- John Keim, ESPN Staff Writer
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The National Congress of American Indians and the Oneida Indian Nation will be sending a letter to every NFL player, including recent draft picks, on Wednesday, urging them to get involved and follow Sherman's example as part of their Change the Mascot campaign.
"Just recently Richard Sherman of the Seattle Seahawks, one of the league's most high profile players, spoke out against the Washington, DC NFL team name," the letter states. "We are hopeful that other players in the league will follow his strong example and take a public stance against the Washington R*dskins."
Sherman recently told Time that he did not think NFL commissioner Roger Goodell would act as decisively as NBA commissioner Adam Silver did in punishing Los Angeles Clippers owner Donald Sterling for racist comments.
"Because we have an NFL team called the Redskins," Sherman said. "I don't think the NFL really is as concerned as they show. The NFL is more of a bottom-line league. If it doesn't affect their bottom line, they're not as concerned."
The letter combats one that Redskins president Bruce Allen sent to Senate Majority Leader Harry Reid on Friday. Allen rebutted several claims by opposing groups, pointing out the origin of the name and polls that show support for it to remain the team's nickname.
"The Redskins team name continues to carry a deep and purposeful meaning," the letter said.
But the letter set to be sent Wednesday states, "The name does not honor people of color, instead it seeks to conceal a horrible segment of American history and the countless atrocities suffered by Native Americans."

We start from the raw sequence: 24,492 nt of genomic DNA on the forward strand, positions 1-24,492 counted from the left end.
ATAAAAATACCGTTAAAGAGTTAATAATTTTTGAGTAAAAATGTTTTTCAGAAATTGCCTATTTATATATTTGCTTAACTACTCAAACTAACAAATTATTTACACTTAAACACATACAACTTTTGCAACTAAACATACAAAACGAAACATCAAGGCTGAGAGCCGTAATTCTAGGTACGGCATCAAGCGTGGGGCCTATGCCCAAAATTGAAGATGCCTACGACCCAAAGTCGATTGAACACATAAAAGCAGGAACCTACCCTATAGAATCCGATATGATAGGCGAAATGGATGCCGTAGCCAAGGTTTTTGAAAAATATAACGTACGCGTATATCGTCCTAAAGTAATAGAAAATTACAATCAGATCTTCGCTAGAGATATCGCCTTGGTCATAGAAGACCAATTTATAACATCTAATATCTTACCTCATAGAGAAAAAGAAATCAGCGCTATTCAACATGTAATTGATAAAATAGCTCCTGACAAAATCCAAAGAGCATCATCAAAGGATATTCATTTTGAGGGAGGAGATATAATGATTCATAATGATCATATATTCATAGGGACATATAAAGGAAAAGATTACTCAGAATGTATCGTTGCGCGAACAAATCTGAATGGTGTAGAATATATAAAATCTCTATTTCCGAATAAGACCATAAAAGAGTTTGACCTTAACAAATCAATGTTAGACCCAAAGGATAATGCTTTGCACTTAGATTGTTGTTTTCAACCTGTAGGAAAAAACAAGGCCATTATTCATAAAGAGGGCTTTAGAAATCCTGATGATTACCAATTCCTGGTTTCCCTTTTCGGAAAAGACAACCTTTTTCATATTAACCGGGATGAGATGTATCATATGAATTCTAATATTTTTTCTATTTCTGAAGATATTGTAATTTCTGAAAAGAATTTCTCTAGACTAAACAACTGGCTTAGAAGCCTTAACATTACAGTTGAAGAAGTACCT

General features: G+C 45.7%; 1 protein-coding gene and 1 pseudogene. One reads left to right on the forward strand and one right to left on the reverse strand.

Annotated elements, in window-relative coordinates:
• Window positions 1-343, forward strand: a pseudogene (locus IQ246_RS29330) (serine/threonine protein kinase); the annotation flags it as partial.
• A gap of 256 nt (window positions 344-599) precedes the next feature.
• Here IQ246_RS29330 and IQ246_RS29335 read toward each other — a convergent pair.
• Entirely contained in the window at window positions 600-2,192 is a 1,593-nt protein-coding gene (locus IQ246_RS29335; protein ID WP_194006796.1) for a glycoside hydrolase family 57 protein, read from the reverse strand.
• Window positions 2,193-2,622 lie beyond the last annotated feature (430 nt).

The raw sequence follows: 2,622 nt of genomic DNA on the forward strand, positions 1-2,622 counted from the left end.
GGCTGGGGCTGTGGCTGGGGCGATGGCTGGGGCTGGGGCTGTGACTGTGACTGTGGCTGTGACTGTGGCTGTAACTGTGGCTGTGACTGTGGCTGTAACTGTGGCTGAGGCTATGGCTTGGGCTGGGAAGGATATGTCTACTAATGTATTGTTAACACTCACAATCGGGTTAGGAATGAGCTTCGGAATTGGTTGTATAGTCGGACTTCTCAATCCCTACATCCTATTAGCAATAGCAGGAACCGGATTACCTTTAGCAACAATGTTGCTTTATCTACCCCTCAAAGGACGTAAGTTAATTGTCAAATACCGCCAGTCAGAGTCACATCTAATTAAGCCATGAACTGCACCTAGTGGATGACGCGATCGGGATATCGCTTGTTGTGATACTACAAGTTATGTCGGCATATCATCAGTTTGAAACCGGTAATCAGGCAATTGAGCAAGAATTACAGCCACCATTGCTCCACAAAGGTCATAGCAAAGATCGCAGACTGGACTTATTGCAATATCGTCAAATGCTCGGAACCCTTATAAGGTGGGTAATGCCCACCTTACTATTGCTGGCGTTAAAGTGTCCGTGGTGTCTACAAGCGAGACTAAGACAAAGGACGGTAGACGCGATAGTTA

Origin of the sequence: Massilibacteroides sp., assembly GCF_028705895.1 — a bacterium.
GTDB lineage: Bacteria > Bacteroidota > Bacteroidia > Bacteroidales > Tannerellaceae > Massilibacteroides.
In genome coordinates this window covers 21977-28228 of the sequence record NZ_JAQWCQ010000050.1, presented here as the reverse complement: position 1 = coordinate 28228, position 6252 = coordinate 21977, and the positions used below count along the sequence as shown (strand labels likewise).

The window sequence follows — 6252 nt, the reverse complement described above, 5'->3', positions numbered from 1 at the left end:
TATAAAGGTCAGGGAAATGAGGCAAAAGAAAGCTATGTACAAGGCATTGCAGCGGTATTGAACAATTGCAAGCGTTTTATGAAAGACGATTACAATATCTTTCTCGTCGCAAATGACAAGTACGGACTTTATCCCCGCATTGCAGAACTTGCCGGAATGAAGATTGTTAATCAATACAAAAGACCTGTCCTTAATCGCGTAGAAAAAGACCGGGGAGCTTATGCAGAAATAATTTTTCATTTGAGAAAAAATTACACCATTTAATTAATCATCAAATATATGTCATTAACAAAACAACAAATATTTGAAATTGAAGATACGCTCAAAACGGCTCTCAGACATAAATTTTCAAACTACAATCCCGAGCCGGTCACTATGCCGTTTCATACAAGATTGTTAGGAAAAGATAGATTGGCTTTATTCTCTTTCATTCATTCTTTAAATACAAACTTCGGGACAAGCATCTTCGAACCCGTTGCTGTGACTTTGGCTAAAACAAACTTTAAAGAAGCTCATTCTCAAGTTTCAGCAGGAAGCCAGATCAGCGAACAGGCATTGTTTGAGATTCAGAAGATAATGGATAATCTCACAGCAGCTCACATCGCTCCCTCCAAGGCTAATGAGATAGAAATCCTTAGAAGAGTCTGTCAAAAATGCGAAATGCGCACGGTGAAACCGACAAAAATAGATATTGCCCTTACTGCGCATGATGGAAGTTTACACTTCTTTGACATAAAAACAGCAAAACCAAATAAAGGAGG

Redskins players have been reluctant to speak out on the issue, although a handful of players tweeted out Allen's letter Friday, including linebackers Ryan Kerrigan and Brian Orakpo. In their tweets, both players used the same message: "Bruce Allen sets the record straight" and a link to the letter.
Earlier this offseason, cornerback DeAngelo Hall said on FOX Sports that the name probably should change, only to alter his stance a few days later by saying it's not up to him to say what's right or what should be done.
Former Redskins linebacker London Fletcher said in an NBC Sports interview recently that, "I started feeling a little bit uneasy about it. Voiced my concern to general manager Bruce Allen, and suggested that Mr. [Dan] Snyder, the owner, should go and speak with some of the Native Americans, just to get their thoughts on it, to find out how they truly feel about the name."
The letter from NCAI and the Oneida Nation, though, will try to change the minds of current players. It is signed by 77 groups, including the NAACP and the Anti-Defamation League.
"Indeed, players are the most publicly identifiable representatives of the league, which means your support is critical to ending this injustice," the letter reads. "Your NFL should not be a place where any person is expected to sit by in silence while their heritage is so casually disgraced and condemned by this racial slur."
The groups targeting the Washington Redskins' nickname want to enlist the help of NFL players, hoping they mimic one of their outspoken colleagues: Seattle Seahawks cornerback Richard Sherman.